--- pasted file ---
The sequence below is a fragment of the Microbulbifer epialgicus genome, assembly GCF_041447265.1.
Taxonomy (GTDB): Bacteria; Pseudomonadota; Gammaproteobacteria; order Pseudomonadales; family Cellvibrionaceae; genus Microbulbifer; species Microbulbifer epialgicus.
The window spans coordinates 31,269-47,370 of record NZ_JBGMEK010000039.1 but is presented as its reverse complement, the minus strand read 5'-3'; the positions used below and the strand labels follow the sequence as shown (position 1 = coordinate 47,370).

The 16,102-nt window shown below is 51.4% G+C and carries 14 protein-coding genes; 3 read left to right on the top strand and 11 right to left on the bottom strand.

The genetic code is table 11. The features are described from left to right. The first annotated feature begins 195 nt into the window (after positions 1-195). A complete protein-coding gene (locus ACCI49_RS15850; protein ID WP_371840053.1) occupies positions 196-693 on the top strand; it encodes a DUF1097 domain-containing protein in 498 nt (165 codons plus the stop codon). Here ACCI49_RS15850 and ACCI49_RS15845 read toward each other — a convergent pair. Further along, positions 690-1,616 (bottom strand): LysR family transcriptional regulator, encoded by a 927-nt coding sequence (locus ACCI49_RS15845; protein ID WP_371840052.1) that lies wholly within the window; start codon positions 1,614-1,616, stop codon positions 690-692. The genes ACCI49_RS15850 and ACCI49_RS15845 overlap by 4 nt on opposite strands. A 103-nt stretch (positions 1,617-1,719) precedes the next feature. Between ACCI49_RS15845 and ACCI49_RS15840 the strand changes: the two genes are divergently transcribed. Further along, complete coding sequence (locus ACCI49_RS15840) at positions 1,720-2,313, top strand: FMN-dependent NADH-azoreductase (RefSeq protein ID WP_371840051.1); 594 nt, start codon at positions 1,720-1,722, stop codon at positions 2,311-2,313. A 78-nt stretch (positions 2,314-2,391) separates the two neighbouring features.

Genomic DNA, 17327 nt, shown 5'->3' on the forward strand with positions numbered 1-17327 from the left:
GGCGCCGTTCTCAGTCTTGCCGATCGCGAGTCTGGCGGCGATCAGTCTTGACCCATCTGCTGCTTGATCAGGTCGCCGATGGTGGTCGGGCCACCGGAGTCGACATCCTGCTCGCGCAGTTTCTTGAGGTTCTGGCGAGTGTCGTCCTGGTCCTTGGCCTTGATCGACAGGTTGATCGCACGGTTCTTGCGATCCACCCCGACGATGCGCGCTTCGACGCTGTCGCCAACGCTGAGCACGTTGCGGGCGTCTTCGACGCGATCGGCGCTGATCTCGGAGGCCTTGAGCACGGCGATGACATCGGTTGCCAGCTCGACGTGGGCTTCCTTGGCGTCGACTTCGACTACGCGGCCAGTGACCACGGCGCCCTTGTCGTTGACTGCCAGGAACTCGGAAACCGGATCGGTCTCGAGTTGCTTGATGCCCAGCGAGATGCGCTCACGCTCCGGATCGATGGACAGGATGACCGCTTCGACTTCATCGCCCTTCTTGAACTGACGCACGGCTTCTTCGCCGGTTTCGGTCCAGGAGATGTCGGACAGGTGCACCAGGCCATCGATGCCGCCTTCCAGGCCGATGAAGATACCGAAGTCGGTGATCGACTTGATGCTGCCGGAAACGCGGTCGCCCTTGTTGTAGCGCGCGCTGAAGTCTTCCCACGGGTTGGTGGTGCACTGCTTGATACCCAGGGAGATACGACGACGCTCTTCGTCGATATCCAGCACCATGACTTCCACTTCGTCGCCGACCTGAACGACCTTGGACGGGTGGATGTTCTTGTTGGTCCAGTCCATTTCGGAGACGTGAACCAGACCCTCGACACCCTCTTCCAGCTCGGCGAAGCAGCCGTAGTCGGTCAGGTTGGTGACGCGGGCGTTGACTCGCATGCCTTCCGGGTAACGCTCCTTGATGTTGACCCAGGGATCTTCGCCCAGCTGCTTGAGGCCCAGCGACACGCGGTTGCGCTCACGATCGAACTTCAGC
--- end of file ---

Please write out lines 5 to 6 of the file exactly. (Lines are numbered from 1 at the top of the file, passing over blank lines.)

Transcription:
The genetic code is table 11. The features are described from left to right. The first annotated feature begins 195 nt into the window (after positions 1-195). A complete protein-coding gene (locus ACCI49_RS15850; protein ID WP_371840053.1) occupies positions 196-693 on the top strand; it encodes a DUF1097 domain-containing protein in 498 nt (165 codons plus the stop codon). Here ACCI49_RS15850 and ACCI49_RS15845 read toward each other — a convergent pair. Further along, positions 690-1,616 (bottom strand): LysR family transcriptional regulator, encoded by a 927-nt coding sequence (locus ACCI49_RS15845; protein ID WP_371840052.1) that lies wholly within the window; start codon positions 1,614-1,616, stop codon positions 690-692. The genes ACCI49_RS15850 and ACCI49_RS15845 overlap by 4 nt on opposite strands. A 103-nt stretch (positions 1,617-1,719) precedes the next feature. Between ACCI49_RS15845 and ACCI49_RS15840 the strand changes: the two genes are divergently transcribed. Further along, complete coding sequence (locus ACCI49_RS15840) at positions 1,720-2,313, top strand: FMN-dependent NADH-azoreductase (RefSeq protein ID WP_371840051.1); 594 nt, start codon at positions 1,720-1,722, stop codon at positions 2,311-2,313. A 78-nt stretch (positions 2,314-2,391) separates the two neighbouring features.

Genomic DNA, 17327 nt, shown 5'->3' on the forward strand with positions numbered 1-17327 from the left: